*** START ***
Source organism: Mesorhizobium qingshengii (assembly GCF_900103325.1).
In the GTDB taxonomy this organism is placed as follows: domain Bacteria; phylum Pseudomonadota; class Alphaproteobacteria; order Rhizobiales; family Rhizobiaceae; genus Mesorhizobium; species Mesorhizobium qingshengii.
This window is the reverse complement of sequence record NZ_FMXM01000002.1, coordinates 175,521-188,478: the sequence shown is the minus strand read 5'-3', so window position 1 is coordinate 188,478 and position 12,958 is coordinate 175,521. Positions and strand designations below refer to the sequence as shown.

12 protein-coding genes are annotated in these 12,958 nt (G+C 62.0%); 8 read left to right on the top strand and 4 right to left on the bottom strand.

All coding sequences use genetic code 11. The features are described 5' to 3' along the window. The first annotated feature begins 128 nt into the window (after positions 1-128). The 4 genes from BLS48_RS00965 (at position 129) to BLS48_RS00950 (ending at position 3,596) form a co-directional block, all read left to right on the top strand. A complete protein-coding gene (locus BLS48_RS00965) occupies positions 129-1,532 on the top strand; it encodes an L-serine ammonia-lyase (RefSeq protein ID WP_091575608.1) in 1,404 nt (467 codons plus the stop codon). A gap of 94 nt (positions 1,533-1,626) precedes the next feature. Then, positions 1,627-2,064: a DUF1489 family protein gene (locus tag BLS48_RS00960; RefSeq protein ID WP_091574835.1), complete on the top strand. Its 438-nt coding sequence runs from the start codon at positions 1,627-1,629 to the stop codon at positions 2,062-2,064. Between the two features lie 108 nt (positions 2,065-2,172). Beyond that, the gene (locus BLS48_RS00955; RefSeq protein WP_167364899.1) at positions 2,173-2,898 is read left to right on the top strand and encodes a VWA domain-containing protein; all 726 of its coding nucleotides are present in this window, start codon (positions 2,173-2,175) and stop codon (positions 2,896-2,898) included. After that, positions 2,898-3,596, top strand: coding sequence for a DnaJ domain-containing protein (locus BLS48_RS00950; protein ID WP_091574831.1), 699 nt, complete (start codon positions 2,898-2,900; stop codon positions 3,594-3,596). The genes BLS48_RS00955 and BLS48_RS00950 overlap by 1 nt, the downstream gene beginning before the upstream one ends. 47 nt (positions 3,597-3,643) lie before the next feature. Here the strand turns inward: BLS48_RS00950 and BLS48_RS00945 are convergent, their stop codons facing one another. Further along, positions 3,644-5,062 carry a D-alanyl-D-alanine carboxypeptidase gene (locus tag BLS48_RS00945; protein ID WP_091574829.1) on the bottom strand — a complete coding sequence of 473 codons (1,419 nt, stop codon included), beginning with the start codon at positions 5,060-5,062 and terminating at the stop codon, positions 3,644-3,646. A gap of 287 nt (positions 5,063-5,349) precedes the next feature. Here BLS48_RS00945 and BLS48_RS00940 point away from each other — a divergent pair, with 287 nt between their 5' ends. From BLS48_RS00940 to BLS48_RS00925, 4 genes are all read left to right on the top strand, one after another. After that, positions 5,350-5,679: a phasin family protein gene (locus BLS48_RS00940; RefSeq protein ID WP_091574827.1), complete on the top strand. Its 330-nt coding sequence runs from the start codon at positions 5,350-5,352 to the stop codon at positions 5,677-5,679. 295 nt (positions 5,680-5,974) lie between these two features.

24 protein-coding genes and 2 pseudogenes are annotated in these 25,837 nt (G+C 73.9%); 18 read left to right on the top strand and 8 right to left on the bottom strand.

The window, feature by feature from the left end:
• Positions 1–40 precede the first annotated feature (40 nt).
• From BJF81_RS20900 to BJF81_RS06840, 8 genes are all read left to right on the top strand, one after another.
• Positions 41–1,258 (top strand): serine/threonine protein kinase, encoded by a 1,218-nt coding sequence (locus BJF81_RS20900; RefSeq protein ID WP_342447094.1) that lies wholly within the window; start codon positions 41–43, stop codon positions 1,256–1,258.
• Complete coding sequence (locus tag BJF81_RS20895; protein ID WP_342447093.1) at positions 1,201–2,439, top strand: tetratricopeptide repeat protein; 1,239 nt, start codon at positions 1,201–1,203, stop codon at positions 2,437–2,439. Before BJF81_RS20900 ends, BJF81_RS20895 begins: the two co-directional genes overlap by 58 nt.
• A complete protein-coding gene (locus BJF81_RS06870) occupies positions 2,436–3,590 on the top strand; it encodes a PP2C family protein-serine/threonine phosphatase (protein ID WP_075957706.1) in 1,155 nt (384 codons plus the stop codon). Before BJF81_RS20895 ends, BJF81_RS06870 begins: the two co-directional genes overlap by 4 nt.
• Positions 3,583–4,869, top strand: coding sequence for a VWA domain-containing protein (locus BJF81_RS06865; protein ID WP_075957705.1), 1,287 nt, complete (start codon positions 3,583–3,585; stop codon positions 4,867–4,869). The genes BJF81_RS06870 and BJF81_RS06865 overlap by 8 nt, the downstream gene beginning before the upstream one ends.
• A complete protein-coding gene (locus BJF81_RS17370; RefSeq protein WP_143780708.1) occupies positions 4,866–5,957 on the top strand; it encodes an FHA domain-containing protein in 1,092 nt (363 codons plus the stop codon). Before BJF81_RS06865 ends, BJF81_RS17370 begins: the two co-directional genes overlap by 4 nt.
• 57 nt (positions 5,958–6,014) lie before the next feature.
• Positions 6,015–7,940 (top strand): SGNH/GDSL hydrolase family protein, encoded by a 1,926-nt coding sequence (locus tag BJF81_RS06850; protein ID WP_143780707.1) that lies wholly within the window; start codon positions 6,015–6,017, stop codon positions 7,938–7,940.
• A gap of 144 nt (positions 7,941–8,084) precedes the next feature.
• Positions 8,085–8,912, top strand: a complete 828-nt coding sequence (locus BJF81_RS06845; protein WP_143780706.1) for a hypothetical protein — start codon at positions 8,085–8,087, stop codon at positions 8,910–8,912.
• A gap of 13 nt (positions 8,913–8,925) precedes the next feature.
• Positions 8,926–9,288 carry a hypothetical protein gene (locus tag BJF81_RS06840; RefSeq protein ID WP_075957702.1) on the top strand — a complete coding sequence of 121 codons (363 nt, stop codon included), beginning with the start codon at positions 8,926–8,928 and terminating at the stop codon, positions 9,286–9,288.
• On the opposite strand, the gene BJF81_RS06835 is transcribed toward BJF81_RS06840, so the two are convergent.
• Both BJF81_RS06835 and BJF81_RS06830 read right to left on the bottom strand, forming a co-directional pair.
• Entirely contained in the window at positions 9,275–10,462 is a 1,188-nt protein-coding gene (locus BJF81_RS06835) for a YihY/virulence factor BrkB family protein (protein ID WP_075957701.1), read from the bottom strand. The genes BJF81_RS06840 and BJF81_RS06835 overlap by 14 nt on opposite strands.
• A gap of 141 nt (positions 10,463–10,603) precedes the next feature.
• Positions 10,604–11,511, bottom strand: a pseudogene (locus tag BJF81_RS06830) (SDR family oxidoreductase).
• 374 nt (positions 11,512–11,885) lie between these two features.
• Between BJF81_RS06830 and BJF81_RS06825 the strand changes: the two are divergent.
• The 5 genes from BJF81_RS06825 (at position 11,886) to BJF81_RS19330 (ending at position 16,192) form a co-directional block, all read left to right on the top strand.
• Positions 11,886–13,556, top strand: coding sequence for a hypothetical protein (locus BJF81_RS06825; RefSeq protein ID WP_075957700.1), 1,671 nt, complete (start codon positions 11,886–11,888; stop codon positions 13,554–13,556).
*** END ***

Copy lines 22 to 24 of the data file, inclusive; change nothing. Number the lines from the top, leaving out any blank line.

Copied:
• Both BJF81_RS06835 and BJF81_RS06830 read right to left on the bottom strand, forming a co-directional pair.
• Entirely contained in the window at positions 9,275–10,462 is a 1,188-nt protein-coding gene (locus BJF81_RS06835) for a YihY/virulence factor BrkB family protein (protein ID WP_075957701.1), read from the bottom strand. The genes BJF81_RS06840 and BJF81_RS06835 overlap by 14 nt on opposite strands.
• A gap of 141 nt (positions 10,463–10,603) precedes the next feature.